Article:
Written By: KeErica Brown
Published By: RallyUp Mental Health Magazine
Everyone deserves access to the support they need, when they need it – and that includes mental health support. That’s why starting today, July 16, 2022, anyone facing a mental health crisis can call 988 and get connected to the National Suicide Prevention Lifeline (also called the Lifeline).
The line is staffed with trained crisis counselors who know what callers are going through and know what local resources might make a difference. The phone line is staffed 24/7 and is free and confidential.
When someone is facing a mental health concern or living with a mental health condition, it’s really common to feel like no one understands what you’re going through. It may be difficult to imagine that someone who picks up the phone could totally understand what you’re feeling, and even harder to imagine that recovery is possible.
The current way of doing things was not working. Calling 911, the de facto response in our country, is not serving people in a mental health crisis well. A police response can inflict additional trauma on someone in crisis, or worse, attempt to criminalize the person.
Unlike 911, counselors will be at the other end of the Lifeline when you dial 988. They are trained to understand exactly how you’re feeling and to pair you with resources that are specifically tailored to helping you meet the moment you’re in.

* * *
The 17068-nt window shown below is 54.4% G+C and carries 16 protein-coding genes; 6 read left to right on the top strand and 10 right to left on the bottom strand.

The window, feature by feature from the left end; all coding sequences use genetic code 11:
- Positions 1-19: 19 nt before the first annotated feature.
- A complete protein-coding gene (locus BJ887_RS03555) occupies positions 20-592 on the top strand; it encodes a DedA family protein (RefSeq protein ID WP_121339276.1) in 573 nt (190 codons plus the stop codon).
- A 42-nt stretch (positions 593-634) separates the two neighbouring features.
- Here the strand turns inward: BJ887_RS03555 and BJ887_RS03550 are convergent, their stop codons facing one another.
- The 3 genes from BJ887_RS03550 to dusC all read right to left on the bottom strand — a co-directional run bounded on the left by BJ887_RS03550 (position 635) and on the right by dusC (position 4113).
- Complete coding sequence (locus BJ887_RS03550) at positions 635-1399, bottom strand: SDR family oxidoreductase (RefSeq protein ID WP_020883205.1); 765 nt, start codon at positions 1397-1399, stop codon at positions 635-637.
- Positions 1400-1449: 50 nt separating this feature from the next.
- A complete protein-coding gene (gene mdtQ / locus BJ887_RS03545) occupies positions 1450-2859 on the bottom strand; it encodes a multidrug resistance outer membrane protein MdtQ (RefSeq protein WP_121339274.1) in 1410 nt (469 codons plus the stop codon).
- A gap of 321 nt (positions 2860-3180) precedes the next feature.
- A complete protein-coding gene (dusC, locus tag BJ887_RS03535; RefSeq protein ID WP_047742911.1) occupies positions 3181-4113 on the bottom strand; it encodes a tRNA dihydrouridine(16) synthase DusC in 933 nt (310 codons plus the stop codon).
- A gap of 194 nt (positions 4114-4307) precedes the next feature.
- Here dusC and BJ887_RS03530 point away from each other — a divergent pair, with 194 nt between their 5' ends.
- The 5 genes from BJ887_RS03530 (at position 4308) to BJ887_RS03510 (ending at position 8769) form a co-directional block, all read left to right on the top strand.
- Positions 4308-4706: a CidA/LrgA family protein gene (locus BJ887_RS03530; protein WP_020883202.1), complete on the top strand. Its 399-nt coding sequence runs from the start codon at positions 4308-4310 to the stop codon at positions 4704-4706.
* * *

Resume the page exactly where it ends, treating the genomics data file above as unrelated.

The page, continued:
Having concerns about your mental health is a common experience. It’s time to make this kind of support just as common. This is why 988 is an easy, three-digit phone number to remember. This resource was created for everyone, including you: if you’re ever feeling like you need help with a mental health or substance use crisis, but not sure if you should call, starting in July, you can just dial 988. It is a direct connection to compassionate, accessible support.
It’s never too early – or too late – to seek help. In the U.S., the average amount of time between the onset of symptoms of a mental health condition or challenge and a diagnosis is 11 years. It’s never too early to get support: If you’re facing a mental health crisis for the first time, reaching out can help.
Mental health challenges and crises are widespread. This is why resources and support for people facing mental health and substance use crises must be just as widespread. Today, it will become even easier for people living with these challenges to get the help they need.
If you or someone you know needs to be connected to someone who will understand what you’re going
through and how to help, they can now call 988 to be directly connected with a trained crisis counselor
at the National Suicide Prevention Lifeline.
New Number to Call for People Facing Mental Health Crises was originally published